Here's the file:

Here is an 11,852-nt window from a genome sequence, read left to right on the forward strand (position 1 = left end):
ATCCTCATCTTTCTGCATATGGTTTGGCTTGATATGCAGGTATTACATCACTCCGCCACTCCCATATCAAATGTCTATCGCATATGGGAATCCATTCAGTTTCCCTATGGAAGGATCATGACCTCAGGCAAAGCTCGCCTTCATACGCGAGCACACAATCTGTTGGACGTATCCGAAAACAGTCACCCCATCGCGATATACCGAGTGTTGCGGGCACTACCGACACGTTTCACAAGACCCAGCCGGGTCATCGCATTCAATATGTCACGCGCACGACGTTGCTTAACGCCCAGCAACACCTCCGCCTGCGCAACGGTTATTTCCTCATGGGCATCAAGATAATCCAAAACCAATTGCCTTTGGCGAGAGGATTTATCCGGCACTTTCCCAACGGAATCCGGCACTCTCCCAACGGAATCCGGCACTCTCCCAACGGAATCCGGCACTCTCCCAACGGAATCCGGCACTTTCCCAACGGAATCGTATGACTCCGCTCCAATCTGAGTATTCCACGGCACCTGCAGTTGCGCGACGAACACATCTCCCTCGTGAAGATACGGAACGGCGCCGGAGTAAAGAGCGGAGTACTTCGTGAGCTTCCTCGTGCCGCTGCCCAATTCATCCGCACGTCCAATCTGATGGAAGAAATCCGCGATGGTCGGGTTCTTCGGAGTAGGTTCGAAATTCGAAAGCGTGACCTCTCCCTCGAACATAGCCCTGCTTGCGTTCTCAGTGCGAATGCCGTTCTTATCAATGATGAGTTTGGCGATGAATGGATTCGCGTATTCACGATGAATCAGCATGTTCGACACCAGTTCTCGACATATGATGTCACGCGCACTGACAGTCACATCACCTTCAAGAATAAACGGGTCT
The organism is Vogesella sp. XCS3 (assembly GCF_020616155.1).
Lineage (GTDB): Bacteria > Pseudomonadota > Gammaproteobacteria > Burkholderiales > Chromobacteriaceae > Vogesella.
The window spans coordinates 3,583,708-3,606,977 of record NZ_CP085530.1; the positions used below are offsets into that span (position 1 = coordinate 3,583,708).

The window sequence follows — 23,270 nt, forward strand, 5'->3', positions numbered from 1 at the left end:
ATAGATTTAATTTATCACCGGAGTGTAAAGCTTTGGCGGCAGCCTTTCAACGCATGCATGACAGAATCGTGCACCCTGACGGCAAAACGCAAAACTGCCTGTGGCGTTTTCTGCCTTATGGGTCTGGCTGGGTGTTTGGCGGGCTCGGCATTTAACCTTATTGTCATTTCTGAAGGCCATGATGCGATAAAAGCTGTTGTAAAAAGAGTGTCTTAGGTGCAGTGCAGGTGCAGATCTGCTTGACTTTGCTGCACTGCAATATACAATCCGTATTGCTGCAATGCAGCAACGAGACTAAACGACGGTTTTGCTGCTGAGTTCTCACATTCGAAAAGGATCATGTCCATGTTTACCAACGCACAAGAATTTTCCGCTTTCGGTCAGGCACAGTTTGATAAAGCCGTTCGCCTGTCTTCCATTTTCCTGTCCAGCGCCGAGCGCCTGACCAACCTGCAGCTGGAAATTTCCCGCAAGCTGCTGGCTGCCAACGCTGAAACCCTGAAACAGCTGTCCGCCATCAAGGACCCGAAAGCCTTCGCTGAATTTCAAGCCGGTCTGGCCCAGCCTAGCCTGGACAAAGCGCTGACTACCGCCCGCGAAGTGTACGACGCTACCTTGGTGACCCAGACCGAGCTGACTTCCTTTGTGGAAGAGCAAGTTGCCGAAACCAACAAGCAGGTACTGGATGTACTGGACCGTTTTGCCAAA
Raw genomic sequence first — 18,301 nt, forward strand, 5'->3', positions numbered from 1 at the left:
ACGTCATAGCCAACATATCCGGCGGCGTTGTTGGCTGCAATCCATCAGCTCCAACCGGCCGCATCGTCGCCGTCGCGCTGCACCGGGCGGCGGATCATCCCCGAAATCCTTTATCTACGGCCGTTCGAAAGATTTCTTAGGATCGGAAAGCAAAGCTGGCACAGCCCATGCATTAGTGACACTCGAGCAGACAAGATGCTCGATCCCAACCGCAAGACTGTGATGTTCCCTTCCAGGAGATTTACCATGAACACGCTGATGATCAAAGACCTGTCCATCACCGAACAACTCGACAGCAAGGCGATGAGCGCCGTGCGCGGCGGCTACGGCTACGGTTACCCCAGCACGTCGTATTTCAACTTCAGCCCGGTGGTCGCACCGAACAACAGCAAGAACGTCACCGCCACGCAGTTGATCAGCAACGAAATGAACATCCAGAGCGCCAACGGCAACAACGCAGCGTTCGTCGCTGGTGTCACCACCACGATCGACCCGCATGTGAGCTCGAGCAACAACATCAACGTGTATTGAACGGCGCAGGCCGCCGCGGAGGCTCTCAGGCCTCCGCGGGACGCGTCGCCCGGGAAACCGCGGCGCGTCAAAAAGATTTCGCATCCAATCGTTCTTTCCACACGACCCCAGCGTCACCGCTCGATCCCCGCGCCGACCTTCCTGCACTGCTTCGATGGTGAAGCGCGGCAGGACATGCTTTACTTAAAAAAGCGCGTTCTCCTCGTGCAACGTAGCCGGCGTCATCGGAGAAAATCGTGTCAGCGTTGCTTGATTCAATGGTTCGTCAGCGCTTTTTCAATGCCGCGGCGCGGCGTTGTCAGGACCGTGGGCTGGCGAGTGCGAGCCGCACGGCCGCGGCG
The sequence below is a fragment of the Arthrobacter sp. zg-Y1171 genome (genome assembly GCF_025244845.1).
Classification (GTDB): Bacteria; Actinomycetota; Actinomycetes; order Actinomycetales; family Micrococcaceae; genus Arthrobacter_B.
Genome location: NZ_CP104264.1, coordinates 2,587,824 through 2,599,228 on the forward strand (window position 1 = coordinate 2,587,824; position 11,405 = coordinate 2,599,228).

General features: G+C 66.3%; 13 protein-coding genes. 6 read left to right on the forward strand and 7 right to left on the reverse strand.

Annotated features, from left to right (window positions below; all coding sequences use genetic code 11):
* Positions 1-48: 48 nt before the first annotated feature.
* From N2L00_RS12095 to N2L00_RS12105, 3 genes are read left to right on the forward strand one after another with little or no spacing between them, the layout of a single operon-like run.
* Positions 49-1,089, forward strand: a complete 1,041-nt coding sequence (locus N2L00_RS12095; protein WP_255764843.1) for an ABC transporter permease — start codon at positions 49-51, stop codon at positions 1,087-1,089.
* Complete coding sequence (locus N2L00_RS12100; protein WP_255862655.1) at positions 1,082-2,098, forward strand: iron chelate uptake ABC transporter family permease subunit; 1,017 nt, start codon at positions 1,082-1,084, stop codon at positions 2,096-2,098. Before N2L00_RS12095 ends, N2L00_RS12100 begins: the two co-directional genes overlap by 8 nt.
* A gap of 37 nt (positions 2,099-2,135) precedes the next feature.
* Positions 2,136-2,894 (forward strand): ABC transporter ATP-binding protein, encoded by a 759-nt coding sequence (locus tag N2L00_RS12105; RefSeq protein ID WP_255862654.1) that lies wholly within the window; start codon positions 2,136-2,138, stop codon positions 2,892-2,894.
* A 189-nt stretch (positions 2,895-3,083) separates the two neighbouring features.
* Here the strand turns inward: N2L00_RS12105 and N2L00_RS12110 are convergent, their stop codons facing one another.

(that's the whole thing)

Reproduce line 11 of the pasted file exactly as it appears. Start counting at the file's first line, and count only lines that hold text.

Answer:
Classification (GTDB): Bacteria; Actinomycetota; Actinomycetes; order Actinomycetales; family Micrococcaceae; genus Arthrobacter_B.